Friends of Windhoek and international relations

We have mobilized our internal and external friends to support our development efforts. The European Union and the City of Bremen assisted us in securing the N$ 30 million for our waste management programs. With our Spanish friends, we will soon launch a football school program administered by Real Madrid FC. Our fruitful engagements with our international friends will soon bear similar fruits. Inside Namibia, we are consolidating the unity of the local authority family. Windhoek stands ready to assist other local authorities towards a formidable developmental Namibian local authority.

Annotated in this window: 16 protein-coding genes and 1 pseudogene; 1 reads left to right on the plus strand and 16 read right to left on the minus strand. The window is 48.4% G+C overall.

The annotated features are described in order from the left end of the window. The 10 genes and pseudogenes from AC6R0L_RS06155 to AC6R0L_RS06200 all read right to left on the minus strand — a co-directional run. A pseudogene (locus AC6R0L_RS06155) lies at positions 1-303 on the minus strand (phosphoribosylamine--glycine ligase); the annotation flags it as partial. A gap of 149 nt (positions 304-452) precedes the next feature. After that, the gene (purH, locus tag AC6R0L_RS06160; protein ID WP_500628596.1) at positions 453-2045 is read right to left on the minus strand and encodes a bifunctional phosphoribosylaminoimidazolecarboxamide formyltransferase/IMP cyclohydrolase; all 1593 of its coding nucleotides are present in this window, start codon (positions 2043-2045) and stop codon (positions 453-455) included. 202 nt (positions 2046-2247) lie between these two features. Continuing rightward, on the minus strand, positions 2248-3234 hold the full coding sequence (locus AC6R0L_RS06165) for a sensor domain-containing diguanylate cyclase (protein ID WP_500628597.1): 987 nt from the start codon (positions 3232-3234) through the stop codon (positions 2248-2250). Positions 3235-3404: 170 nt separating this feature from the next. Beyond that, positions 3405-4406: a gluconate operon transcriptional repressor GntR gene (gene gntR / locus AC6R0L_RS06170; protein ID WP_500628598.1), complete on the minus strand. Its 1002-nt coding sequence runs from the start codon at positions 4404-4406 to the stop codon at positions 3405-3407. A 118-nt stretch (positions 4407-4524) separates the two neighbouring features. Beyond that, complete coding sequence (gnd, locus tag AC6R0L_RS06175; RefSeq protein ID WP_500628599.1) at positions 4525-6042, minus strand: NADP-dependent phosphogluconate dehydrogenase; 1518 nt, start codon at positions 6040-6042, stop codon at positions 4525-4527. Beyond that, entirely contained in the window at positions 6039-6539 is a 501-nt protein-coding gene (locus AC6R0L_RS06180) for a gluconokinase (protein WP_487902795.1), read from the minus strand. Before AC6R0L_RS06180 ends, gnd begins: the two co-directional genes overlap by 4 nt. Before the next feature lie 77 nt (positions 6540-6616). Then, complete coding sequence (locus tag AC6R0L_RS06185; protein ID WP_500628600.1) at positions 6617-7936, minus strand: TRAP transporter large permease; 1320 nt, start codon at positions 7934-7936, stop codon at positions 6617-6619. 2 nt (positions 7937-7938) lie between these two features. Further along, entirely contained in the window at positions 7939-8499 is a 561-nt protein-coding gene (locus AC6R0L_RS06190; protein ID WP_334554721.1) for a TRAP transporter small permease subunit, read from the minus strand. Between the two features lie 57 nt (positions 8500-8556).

Unfinished business

We are yet to finalise the recruitment of the City’s CEO. It would seem that the old factional City wine managed to permeate through us or some amongst us. Preference and kinship, and not the rule of law, seems to be at play. One only hopes that we aren’t headed for back-and-forth years. We were unable to recover and rescue the Association of Local Authorities of Namibia. We were also unable to develop the City’s internal research capacity. City Police problems remain. Sam Nujoma Stadium and football challenges persist.

Adiós residents

We have raised the standards and Windhoek is now taken seriously. We have established a good foundation for further work. The path will be smooth. It has been a tough year that left me fatigued, often gasping for air as everyone sought to get my attention. We tried our best given the circumstances. Salutation to the young men women of the Red Star, the Progressive Forces, fellow Councilor, City employees and stakeholders. As our Spanish friends would say, adiós residents.